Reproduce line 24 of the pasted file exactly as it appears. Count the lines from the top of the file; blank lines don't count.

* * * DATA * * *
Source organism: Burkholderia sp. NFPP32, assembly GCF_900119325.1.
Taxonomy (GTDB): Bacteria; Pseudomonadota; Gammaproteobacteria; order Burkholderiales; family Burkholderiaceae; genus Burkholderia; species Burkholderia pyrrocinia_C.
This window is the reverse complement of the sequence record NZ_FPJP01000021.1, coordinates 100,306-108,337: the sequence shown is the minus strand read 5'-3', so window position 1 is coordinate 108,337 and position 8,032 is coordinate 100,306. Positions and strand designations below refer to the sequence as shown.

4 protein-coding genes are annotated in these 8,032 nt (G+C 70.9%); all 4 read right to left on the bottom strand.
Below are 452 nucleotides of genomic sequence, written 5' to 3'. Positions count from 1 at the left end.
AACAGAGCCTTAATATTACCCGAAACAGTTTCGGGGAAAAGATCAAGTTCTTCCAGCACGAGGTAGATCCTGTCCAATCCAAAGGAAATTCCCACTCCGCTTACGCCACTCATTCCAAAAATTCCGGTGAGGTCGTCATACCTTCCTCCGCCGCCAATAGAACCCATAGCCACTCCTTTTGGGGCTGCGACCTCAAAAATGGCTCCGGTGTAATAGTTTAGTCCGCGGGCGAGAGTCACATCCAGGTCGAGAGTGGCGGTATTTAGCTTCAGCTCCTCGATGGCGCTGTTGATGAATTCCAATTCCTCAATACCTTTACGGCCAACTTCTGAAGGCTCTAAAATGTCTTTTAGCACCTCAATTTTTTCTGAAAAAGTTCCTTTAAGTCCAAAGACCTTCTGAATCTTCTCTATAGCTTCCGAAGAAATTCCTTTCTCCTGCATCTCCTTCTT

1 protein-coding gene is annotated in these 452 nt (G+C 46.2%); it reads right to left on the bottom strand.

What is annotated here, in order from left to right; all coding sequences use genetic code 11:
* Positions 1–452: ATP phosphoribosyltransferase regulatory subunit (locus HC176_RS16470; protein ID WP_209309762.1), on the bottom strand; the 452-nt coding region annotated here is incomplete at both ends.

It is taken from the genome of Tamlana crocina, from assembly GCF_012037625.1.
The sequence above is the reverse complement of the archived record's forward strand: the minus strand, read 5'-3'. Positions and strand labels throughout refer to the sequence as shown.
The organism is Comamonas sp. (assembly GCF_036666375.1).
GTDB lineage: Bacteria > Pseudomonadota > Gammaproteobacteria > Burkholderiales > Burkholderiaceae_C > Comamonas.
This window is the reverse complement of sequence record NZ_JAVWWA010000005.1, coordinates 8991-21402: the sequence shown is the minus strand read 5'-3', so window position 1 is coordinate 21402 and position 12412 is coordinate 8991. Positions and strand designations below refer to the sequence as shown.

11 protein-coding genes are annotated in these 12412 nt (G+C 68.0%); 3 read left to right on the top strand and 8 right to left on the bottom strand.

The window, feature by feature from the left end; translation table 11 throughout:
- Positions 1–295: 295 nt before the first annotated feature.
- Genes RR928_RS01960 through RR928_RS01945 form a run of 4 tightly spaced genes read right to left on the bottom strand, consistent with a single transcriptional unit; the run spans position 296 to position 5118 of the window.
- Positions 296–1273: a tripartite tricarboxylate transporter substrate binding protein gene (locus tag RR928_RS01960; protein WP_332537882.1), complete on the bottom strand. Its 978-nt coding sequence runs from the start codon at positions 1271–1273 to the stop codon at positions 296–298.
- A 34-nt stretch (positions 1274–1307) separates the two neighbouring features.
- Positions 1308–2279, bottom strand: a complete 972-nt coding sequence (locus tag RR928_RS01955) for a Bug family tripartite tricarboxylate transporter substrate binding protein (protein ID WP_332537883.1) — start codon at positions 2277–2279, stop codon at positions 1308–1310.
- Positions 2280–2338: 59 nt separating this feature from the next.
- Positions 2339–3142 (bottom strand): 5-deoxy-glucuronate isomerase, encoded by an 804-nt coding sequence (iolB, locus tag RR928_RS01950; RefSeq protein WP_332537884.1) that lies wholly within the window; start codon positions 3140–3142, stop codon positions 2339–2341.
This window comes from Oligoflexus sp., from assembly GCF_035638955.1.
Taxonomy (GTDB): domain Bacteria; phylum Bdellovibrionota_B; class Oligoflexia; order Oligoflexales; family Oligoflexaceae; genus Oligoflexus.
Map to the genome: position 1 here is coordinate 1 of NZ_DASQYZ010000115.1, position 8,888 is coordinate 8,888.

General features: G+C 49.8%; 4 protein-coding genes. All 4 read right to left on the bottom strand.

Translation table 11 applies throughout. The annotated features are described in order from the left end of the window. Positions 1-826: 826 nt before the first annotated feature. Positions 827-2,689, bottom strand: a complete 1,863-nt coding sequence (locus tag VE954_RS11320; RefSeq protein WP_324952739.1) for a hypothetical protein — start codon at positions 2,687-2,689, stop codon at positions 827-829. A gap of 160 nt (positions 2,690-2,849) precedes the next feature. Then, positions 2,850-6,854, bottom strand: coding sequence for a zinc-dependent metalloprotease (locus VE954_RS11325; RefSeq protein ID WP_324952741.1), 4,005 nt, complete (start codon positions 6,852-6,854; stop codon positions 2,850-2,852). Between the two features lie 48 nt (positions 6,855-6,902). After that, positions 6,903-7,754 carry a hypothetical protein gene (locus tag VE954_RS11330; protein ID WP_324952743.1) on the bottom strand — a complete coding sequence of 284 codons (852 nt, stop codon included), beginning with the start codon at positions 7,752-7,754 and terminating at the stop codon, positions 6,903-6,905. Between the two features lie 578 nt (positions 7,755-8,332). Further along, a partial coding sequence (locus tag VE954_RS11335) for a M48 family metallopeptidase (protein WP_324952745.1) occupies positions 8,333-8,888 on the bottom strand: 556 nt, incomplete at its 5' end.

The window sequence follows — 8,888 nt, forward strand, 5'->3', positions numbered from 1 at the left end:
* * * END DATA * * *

This window comes from Oligoflexus sp., from assembly GCF_035638955.1.